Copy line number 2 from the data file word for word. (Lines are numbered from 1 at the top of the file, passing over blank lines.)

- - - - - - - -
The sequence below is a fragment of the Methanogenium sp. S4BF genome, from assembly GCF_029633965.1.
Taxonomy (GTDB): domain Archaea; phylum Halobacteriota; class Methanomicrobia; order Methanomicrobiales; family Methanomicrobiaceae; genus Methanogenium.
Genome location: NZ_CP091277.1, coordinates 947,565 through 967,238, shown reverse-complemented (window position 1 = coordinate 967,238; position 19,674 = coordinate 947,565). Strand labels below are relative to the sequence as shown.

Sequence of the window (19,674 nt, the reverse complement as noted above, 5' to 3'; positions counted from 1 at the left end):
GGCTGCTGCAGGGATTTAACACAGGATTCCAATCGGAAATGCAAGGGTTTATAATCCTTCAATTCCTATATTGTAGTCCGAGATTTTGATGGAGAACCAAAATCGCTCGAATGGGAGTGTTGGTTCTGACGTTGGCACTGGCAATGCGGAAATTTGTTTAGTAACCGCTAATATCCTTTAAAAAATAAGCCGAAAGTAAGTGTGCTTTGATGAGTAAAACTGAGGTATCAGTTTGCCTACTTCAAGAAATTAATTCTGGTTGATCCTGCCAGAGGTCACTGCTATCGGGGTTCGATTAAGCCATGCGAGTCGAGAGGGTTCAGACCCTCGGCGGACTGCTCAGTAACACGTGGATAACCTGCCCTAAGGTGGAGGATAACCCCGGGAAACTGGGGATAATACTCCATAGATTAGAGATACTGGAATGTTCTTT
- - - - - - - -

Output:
Taxonomy (GTDB): domain Archaea; phylum Halobacteriota; class Methanomicrobia; order Methanomicrobiales; family Methanomicrobiaceae; genus Methanogenium.